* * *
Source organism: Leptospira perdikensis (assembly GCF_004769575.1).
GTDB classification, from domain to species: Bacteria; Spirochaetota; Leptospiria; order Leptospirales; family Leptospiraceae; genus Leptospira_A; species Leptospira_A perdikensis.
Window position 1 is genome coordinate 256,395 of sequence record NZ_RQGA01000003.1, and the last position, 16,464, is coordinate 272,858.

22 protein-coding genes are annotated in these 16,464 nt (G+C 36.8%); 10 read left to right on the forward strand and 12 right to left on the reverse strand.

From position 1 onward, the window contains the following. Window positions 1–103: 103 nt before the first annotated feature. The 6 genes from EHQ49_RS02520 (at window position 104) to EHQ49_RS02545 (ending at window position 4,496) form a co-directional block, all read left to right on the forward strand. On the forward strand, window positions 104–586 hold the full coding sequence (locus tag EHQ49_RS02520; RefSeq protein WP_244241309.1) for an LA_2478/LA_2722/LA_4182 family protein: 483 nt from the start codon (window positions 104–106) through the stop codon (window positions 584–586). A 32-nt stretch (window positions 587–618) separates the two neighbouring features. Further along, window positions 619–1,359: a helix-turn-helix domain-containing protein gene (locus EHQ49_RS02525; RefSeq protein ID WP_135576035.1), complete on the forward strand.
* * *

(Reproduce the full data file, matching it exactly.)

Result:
Source organism: Leptospira perdikensis (assembly GCF_004769575.1).
GTDB classification, from domain to species: Bacteria; Spirochaetota; Leptospiria; order Leptospirales; family Leptospiraceae; genus Leptospira_A; species Leptospira_A perdikensis.
Window position 1 is genome coordinate 256,395 of sequence record NZ_RQGA01000003.1, and the last position, 16,464, is coordinate 272,858.

22 protein-coding genes are annotated in these 16,464 nt (G+C 36.8%); 10 read left to right on the forward strand and 12 right to left on the reverse strand.

From position 1 onward, the window contains the following. Window positions 1–103: 103 nt before the first annotated feature. The 6 genes from EHQ49_RS02520 (at window position 104) to EHQ49_RS02545 (ending at window position 4,496) form a co-directional block, all read left to right on the forward strand. On the forward strand, window positions 104–586 hold the full coding sequence (locus tag EHQ49_RS02520; RefSeq protein WP_244241309.1) for an LA_2478/LA_2722/LA_4182 family protein: 483 nt from the start codon (window positions 104–106) through the stop codon (window positions 584–586). A 32-nt stretch (window positions 587–618) separates the two neighbouring features. Further along, window positions 619–1,359: a helix-turn-helix domain-containing protein gene (locus EHQ49_RS02525; RefSeq protein ID WP_135576035.1), complete on the forward strand.